Armed with a license to kill, Secret Agent James Bond sets out on his first mission as 007 and must defeat a weapons dealer in a high stakes game of poker at Casino Royale, but things are not what they seem.
A drama based on an ancient Chinese proverb that breaks life down into four emotional cornerstones: happiness, pleasure, sorrow and love. A businessman bets his life on a horse race; a gangster sees the future; a pop star falls prey to a crime boss; a doctor must save the love of his life.
Sarah Michelle Gellar,
'The Count of Monte Cristo' is a remake of the Alexander Dumas tale by the same name. Dantes, a sailor who is falsely accused of treason by his best friend Fernand, who wants Dantes' girlfriend Mercedes for himself. Dantes is imprisoned on the island prison of Chateau d'If for 13 years, where he plots revenge against those who betrayed him. With the help of another prisoner, he escapes the island and proceeds to transform himself into the wealthy Count of Monte Cristo as part of his plan to exact revenge. Written by
When Disney green-lit the film, they were hoping of making a family movie and having it released through their Disney banner. See more »
In the final scene between Edmond Dantes and Fernand Mondego, Dantes' sword is cut in half by Albert Mondego. This is actually physically impossible unless Dantes' sword is of a seriously inferior make to Mondego's - by this I mean that it would need to be an ornamental sword made from the cheapest metal available and even then it is unlikely. Swords, especially rapiers and other such highly-flexible fencing swords, might flex or snap but they cannot be neatly cut by another sword. Swords are designed to cut through flesh, bone and armour and would be utterly useless if they could be cut in half just by being hit by another sword. Though it would make fencing scenes a lot quicker. See more »
The slot opens twice a day. Once in the morning for your toilet bucket, which is where we hide the dirt. And once more in the evening for your plate. Between those times, we can work all day without fear of discovery.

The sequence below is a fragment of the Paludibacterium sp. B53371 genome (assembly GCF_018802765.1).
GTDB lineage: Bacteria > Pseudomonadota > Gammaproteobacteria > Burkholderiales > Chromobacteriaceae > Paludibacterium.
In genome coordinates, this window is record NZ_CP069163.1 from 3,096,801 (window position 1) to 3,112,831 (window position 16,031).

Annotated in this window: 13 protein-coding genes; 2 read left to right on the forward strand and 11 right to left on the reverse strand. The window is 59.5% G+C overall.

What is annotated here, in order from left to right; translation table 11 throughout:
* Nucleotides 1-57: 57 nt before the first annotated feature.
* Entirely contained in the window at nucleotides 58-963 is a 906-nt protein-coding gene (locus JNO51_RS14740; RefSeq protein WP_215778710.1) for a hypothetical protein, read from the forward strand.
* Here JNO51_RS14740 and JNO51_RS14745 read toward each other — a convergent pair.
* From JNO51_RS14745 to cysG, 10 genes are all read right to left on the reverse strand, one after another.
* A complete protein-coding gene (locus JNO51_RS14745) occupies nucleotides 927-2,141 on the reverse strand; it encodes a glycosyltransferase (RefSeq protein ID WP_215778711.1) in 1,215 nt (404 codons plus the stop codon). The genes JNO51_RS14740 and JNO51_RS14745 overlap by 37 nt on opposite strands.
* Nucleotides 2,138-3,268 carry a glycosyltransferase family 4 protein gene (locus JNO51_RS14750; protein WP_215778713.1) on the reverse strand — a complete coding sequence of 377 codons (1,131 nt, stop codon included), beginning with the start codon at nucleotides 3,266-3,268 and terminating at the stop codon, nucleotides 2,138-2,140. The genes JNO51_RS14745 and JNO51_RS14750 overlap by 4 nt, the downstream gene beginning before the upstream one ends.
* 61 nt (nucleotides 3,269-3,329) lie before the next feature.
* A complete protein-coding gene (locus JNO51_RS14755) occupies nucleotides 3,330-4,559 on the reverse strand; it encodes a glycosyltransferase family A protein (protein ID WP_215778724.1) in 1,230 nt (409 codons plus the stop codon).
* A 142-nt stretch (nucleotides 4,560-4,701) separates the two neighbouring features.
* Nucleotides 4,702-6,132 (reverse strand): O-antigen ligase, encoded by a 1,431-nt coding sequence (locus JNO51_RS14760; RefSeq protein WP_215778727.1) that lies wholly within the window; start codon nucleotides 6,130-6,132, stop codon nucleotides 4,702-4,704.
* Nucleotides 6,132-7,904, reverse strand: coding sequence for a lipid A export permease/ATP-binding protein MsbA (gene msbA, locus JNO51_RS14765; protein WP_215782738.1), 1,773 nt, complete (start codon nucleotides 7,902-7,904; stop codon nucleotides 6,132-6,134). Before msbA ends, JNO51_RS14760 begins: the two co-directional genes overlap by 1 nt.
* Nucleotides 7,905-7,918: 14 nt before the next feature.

So neglect becomes our ally.
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I really didn't appreciate this film until the second viewing. Afterwards, I thought, "Wow, that was really a satisfying, great film to watch." Satisfying, of course, to see the typical good guy-gets-revenge tale but also a film which provided some beautiful scenery and photography all the way through: a real treat for the eyes and must-see on a widescreen DVD.
I also put on the English subtitles on the second viewing in parts, which helped me understand a few things I missed on the first viewing and had made the film just a bit confusing in several parts. That was cleared up, and the rest was just enjoying the scenery and performances.
Most fun to watch was Richard Harris as "Priest," the longtime prisoner who tutors young Jim Caviezel, the man (Edmond Dantes) unjustly imprisoned who exacts his revenge in the last hour of the movie. Yes, Harris' teaching stretched credibility as he seems to teach his pupil about everything there is know in life! Harris, too, had some of the best lines in the movie, several very profound statements. Ironic that he would be giving Caviezel - who two years later was playing Jesus in "The Passion Of The Christ" - sermons about believing in God! That's Hollywood! One film you're an atheist, the next you are God.
For those who might think the first 30-40 minutes of this movie are a bit slow, stay with it as the action picks up once Caviezel escapes from the prison. Shortly afterward, he is aided by the other character I found most fun to watch, played by Luis Gusman, who still sounds like he's more at home in the streets of New York but, once again, you suspend belief and just go along for the ride.
Strange how our human nature makes revenge so sweet when forgiveness is the right thing to do, but Hollywood has always capitalized on this human failing, making enjoyable films like this. To be fair, it isn't just revenge, as this film points out, it's "justice" we all like to see. In here, the two words are interchanged, depending upon ones rationalizations.
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